Doctor assisted suicide

Did you know that doctor assisted suicide is in fact legal in Canada?  Oh, they don’t call it that, and any palliative care doctor would say that doctor assisted suicide is illegal.  Well, it is illegal for a doctor to give a terminally ill patient an overdose in order to hasten death.  However, something called deep sedation is perfectly legal to provide to the terminally ill, both in the cases of untreatable severe physical pain and for existential distress.  What most of the definitions don’t bother to mention is when the patient is under deep sedation, she can neither eat nor drink, and essentially dies of thirst.  I have no real problem with this for people for whom death is iminent and who are in untreatable physical pain:  However, I have a huge problem when it is administered for “existential distress”.  By definition, anybody who is dieing is probably in “existential distress”.  We should be helping people to deal with it, not providing a method for suicide.  I have a relative who is in palliative care who has asked for deep sedation, for “existential distress”, and I seem to be the only person involved who thinks that this is immoral.  Even her priest agrees with her.  I even had a call from the social worker, who under the pretense of trying to find out how I feel about this, argued with me about calling it suicide, and tried to preassure me into supporting the decision.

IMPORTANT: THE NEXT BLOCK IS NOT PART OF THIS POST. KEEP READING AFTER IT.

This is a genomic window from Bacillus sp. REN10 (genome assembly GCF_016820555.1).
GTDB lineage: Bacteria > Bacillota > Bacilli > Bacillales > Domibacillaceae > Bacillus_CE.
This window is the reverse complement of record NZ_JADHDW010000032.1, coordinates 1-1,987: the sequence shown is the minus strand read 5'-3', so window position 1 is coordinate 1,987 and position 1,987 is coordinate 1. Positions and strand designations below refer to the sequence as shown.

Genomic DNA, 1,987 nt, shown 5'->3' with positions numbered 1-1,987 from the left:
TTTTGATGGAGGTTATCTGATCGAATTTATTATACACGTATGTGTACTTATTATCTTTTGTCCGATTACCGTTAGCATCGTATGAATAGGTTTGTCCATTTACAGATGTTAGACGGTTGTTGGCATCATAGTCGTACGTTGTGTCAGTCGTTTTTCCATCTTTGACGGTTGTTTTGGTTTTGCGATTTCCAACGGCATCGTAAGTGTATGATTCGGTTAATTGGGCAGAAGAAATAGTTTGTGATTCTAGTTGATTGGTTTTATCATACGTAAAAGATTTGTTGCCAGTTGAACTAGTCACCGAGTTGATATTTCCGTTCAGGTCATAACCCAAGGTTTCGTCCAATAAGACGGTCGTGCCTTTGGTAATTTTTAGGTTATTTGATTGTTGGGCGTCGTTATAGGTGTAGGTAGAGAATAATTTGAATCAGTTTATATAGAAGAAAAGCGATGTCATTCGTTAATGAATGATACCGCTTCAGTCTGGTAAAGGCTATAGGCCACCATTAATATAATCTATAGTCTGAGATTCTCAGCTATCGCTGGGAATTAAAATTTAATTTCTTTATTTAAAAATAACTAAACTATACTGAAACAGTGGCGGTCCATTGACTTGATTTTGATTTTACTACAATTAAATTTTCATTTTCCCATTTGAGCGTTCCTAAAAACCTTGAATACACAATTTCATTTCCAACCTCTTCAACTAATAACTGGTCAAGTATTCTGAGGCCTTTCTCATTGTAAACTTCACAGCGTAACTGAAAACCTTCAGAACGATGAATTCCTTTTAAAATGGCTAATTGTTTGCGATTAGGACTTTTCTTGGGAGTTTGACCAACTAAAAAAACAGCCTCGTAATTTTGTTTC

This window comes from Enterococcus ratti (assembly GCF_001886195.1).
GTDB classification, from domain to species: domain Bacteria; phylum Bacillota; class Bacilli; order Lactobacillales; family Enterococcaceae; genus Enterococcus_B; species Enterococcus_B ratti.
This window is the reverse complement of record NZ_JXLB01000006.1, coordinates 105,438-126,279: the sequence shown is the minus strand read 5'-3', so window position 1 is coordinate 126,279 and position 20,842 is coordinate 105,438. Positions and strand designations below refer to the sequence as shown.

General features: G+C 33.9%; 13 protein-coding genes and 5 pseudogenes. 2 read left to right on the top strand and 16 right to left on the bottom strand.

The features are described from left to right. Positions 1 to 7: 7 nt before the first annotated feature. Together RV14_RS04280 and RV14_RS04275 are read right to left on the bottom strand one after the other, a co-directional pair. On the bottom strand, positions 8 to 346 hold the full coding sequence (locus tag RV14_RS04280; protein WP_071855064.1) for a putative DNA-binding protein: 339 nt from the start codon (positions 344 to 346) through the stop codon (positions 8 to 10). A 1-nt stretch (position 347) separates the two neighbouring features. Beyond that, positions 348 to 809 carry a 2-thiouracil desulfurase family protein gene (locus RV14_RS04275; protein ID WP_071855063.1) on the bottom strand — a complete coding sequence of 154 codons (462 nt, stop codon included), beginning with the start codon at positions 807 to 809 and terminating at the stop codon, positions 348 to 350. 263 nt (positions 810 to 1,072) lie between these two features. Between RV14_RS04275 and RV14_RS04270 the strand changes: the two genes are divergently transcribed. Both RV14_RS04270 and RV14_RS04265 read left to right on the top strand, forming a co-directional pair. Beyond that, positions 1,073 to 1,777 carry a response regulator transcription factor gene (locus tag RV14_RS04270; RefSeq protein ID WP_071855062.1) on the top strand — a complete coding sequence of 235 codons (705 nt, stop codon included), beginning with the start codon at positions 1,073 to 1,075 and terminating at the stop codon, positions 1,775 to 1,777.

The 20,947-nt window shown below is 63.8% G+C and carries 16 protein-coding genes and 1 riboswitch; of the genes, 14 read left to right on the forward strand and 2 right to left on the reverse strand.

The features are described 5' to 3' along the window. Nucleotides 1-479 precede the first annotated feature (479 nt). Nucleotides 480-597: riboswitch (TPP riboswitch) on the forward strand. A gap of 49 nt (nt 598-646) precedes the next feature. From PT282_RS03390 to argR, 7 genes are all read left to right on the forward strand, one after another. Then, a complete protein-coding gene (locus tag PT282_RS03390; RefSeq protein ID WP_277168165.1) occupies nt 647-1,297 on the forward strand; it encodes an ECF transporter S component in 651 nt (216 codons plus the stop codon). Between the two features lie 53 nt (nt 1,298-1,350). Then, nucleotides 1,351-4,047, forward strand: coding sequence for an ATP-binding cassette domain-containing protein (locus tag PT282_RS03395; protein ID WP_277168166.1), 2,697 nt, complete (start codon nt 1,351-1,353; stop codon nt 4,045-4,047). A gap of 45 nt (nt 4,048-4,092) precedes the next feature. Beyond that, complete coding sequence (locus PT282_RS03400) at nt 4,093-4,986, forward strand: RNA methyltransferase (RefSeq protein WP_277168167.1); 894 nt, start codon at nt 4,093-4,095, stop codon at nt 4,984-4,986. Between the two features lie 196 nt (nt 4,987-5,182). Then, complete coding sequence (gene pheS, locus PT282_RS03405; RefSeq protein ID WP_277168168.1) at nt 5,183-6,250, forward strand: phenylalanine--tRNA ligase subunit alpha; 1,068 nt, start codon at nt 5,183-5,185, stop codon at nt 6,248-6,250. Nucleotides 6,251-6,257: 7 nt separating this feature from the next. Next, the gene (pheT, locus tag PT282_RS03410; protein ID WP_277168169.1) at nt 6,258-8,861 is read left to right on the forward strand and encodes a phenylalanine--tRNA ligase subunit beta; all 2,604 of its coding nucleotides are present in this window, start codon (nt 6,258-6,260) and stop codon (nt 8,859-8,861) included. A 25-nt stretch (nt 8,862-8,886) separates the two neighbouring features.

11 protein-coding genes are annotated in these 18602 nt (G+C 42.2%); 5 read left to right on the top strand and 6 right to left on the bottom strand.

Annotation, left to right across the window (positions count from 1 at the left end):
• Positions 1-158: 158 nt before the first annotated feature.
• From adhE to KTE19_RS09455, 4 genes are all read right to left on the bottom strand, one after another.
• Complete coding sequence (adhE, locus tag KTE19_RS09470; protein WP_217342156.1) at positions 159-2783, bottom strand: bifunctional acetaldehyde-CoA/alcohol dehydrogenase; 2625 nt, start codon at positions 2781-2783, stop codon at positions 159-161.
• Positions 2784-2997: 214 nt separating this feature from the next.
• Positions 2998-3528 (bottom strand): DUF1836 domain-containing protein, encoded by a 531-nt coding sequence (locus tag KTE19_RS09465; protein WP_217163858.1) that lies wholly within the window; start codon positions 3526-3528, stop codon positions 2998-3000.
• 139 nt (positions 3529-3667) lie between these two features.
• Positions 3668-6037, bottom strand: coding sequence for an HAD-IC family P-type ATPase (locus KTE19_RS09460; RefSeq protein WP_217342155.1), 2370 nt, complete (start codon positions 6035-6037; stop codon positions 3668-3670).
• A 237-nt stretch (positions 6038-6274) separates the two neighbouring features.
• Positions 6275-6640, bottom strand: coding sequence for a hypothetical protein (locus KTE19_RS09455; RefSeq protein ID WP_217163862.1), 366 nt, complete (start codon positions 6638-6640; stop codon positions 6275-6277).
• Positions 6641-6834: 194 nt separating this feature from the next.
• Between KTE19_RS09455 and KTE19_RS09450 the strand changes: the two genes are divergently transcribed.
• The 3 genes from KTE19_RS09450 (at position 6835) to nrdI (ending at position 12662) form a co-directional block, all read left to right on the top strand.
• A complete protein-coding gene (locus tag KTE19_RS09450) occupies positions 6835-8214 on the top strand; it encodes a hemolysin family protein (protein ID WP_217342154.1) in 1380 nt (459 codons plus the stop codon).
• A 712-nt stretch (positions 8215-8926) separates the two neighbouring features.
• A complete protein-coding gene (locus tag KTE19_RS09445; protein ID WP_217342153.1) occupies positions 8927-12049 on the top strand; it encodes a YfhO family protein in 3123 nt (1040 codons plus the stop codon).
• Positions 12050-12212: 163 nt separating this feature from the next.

I’m shocked that this is legal;  I’m shocked that there are people in the world who think it is moral to sedate someone into unconsciousness and then let them die of thirst;  the whole thing is just saddening beyond belief. 

Comments on: "Doctor assisted suicide" (2)

  1. I agree. I think any form of “treatment” that removes or makes impossible the provision of nourishment and/or hydration is both grossly immoral and extraordinarily cruel. Nourishment and hydration are not treatment. They are forms of sustenance essential for life, and thus human beings have no right to withhold them from any person. Stopping genuine forms of treatment (anything from blood transfusions to heart monitoring to IV medications, etc.) are another story, and I certainly have no problem with removing those when a person is truly terminal.

    As for the provision of deep sedation for those in “existential distress,” that also strikes me as an amazing thing for a society that claims to have compassion for the ill to do. I don’t know the legal definition of the term, but I suspect a common sense definition would be “depression.” Killing people because they are depressed is just horrible. And if it’s supposed to mean something like, “depressed because one has a terminal illness,” again I think the truly compassionate thing to do is to treat the depression and enable a person to enjoy as much as possible his or her remaining days on earth.

    The social worker you mentioned deserves professional sanction, if not loss of license, for such unprofessional behavior.

    You’ve mentioned to me before about your relative. I’ll be praying for her, and for you, and for all those who are involved in the decisions concerning her care. May God be merciful, and His guidance clear for all of you.

  2. mrsfalstaff said:

    Unfortunately, the social worker was too subtle for me to go after her; she just said that “your [relative] needs your support”. Well, she has my support – I was the one who drove halfway across the city every day to make sure she had good coffee in the morning, my husband took a lot of vacation time so that I could spend time with her – so much, in fact, that she made me go home a couple of times!

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